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Nathaniel Hawthorne published this novel in 1850. This was during the literary period in America known a romanticism. Writers of this period held a special regard for nature, believing that when one is in a natural setting, he or she is closer to God. In addition, nature offers freedom from the rules of civilization. When Hester and Dimmesdale meet in the forest, they are meeting in a place free of the rules of the society that has forced Hester to wear the scarlet letter. Hester removes the scarlet letter and they plan a way to escape from society and Boston so they can be free of its constraints and also Chillingworth. It's also important to note that the forest is set apart from the town by a brook. During their meeting, Pearl stays on the side of the brook closest to the town. This symbolizes her attachment to the rules of society and especially to the idea that her mother must always wears the scarlet letter. So when her mother returns from the freedom of the forest, Pearl insists that Hester put back the scarlet letter. This foreshadows that idea that gaining their freedom may not be as easy as they think.
Hawthorne's use of symbols is noted as his most distinctive and significant contribution to American fiction. The chapters in which Hester and Pearl and Dimmesdale are in the forest are replete with symbols. In Chapter XVII, truth exists in forest:Sitting on the trunk of a fallen tree, alongside fallen leaves, Hester and Dimmesdale spend a gloomy hour, yet "it enclosed a charm," that of the laws of Nature in which the minister may be "true," rather than the laws of man, under which he must be false. It is also in this "boundless forest" that Dimmesdale is free of the gaze of Chillingworth. Nature symbolically shows its approval of this truth in the couple's meeting by a sudden "flood of sunshine." As Hester casts off her stigma, the color returns to her hair, the yellowed leaves turn to gold, the "repining brook" becomes "a mystery of joy."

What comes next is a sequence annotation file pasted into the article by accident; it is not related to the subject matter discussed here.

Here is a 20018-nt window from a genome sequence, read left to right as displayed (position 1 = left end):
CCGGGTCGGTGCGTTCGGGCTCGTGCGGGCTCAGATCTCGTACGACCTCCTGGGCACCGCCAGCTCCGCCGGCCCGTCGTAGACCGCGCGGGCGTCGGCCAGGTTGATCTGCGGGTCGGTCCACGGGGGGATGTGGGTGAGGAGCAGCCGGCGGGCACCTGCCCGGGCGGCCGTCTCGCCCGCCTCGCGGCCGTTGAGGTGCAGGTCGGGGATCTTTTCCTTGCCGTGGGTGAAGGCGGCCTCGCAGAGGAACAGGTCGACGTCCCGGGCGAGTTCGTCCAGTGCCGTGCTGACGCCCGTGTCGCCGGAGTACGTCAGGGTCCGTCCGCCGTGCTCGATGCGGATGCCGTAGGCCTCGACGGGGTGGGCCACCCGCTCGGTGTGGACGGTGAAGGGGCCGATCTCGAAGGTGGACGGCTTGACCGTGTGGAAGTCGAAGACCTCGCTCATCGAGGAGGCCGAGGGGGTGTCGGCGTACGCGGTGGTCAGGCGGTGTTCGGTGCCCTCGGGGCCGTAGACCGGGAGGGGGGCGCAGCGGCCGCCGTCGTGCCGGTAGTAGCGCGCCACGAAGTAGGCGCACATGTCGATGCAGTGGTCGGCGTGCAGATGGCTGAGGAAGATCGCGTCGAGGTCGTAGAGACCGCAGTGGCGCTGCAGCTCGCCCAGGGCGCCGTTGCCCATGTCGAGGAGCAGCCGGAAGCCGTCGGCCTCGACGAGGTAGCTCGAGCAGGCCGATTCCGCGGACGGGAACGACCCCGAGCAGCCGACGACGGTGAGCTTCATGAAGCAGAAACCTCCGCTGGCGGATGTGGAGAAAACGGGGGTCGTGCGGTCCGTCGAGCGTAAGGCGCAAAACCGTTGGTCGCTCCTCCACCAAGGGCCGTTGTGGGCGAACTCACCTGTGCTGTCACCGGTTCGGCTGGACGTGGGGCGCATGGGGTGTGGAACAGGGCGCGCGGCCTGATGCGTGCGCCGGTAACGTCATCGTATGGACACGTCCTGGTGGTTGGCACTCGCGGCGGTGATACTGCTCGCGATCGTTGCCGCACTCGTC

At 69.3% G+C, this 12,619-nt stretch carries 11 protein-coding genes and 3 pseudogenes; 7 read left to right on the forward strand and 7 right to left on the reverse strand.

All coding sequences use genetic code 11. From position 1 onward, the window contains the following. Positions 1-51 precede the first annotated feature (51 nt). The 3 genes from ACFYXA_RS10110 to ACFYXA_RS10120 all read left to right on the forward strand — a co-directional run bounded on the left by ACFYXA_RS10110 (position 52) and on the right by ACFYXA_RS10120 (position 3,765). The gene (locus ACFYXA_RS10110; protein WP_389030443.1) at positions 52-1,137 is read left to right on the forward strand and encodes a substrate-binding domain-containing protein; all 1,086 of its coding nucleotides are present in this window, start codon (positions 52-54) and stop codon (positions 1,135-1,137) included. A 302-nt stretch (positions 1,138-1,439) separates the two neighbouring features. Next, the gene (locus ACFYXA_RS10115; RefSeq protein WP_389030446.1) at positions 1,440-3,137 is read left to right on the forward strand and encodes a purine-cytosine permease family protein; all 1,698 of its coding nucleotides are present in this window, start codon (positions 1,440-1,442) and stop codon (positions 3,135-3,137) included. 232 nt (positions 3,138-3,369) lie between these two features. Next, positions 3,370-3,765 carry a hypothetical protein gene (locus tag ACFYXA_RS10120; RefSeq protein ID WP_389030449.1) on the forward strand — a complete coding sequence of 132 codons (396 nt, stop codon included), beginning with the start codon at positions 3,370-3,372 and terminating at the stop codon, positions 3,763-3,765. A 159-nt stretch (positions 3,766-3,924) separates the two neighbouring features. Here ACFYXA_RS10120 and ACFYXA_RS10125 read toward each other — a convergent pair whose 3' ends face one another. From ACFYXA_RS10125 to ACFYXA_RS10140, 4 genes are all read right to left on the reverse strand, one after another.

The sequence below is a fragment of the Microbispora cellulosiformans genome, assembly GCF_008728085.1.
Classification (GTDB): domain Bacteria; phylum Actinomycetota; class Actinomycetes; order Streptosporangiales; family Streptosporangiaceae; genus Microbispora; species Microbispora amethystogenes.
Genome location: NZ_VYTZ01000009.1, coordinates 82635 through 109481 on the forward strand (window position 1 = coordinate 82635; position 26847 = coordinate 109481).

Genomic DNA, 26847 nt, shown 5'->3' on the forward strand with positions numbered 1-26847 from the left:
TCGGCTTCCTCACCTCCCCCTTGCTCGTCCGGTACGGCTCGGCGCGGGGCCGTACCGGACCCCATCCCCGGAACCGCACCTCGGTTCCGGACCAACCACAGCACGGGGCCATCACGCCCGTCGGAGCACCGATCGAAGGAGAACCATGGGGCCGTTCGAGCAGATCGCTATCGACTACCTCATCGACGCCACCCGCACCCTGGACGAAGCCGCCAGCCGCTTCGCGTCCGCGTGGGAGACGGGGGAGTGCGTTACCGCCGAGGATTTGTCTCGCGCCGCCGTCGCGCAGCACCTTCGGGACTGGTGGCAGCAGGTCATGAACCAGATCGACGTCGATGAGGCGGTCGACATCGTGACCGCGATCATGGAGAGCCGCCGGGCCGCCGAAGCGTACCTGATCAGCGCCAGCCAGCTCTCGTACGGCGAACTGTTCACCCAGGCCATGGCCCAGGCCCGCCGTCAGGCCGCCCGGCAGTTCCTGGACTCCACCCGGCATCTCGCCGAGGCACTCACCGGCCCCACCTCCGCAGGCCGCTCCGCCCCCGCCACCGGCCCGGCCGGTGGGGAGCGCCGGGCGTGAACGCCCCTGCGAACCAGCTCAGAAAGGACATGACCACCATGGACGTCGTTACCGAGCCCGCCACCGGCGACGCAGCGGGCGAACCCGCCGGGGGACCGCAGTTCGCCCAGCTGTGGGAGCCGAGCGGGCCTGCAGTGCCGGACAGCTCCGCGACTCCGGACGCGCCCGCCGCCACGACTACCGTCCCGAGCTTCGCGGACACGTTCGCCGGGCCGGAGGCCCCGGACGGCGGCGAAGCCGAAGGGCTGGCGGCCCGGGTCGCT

The greatest symbol is Pearl herself, who represents the illicit union. Albeit in harmony with Nature, Pearl is the warfare of Hester's spirit. She shrieks with passion and demands that her mother return the letter to her bosom, hide her hair, and again lose her freedom. Pearl is the scarlet letter, as Hawthorne writes, "in human form."As Hester's conscience, Pearl is the agent of salvation who effects Hester's atonement through the acceptance of punishment. The "melancholy" brook mirrors Pearl's image in sympathy.
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